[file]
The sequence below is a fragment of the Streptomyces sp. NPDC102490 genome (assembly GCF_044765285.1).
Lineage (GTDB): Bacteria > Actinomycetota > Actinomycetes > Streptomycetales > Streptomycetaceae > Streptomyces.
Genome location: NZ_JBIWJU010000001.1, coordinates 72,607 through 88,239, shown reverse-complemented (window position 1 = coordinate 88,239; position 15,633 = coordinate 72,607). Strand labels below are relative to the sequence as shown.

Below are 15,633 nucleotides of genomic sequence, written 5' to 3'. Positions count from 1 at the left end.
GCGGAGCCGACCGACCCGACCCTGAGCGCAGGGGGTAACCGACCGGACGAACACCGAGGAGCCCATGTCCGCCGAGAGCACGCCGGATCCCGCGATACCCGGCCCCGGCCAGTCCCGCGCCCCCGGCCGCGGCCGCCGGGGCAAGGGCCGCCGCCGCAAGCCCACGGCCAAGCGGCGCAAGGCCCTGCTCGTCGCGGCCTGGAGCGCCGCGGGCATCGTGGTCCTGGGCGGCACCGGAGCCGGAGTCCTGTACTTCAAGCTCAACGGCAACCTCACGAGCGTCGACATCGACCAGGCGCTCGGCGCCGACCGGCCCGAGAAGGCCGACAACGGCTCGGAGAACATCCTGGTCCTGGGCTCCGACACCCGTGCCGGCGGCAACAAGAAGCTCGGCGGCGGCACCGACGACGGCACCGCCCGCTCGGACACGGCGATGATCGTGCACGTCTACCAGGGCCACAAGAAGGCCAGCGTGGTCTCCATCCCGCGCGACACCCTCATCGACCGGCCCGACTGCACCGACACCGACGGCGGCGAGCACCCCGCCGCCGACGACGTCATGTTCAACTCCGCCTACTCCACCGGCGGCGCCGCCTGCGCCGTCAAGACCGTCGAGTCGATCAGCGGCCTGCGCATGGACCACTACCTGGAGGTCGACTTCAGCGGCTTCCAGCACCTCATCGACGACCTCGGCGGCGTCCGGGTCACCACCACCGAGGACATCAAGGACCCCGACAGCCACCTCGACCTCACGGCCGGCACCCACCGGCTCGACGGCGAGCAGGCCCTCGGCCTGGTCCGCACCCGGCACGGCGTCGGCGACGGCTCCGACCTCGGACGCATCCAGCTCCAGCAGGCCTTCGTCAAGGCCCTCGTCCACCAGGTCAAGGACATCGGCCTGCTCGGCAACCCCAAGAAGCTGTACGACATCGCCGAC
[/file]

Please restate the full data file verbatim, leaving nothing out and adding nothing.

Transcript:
The sequence below is a fragment of the Streptomyces sp. NPDC102490 genome (assembly GCF_044765285.1).
Lineage (GTDB): Bacteria > Actinomycetota > Actinomycetes > Streptomycetales > Streptomycetaceae > Streptomyces.
Genome location: NZ_JBIWJU010000001.1, coordinates 72,607 through 88,239, shown reverse-complemented (window position 1 = coordinate 88,239; position 15,633 = coordinate 72,607). Strand labels below are relative to the sequence as shown.

Below are 15,633 nucleotides of genomic sequence, written 5' to 3'. Positions count from 1 at the left end.
GCGGAGCCGACCGACCCGACCCTGAGCGCAGGGGGTAACCGACCGGACGAACACCGAGGAGCCCATGTCCGCCGAGAGCACGCCGGATCCCGCGATACCCGGCCCCGGCCAGTCCCGCGCCCCCGGCCGCGGCCGCCGGGGCAAGGGCCGCCGCCGCAAGCCCACGGCCAAGCGGCGCAAGGCCCTGCTCGTCGCGGCCTGGAGCGCCGCGGGCATCGTGGTCCTGGGCGGCACCGGAGCCGGAGTCCTGTACTTCAAGCTCAACGGCAACCTCACGAGCGTCGACATCGACCAGGCGCTCGGCGCCGACCGGCCCGAGAAGGCCGACAACGGCTCGGAGAACATCCTGGTCCTGGGCTCCGACACCCGTGCCGGCGGCAACAAGAAGCTCGGCGGCGGCACCGACGACGGCACCGCCCGCTCGGACACGGCGATGATCGTGCACGTCTACCAGGGCCACAAGAAGGCCAGCGTGGTCTCCATCCCGCGCGACACCCTCATCGACCGGCCCGACTGCACCGACACCGACGGCGGCGAGCACCCCGCCGCCGACGACGTCATGTTCAACTCCGCCTACTCCACCGGCGGCGCCGCCTGCGCCGTCAAGACCGTCGAGTCGATCAGCGGCCTGCGCATGGACCACTACCTGGAGGTCGACTTCAGCGGCTTCCAGCACCTCATCGACGACCTCGGCGGCGTCCGGGTCACCACCACCGAGGACATCAAGGACCCCGACAGCCACCTCGACCTCACGGCCGGCACCCACCGGCTCGACGGCGAGCAGGCCCTCGGCCTGGTCCGCACCCGGCACGGCGTCGGCGACGGCTCCGACCTCGGACGCATCCAGCTCCAGCAGGCCTTCGTCAAGGCCCTCGTCCACCAGGTCAAGGACATCGGCCTGCTCGGCAACCCCAAGAAGCTGTACGACATCGCCGAC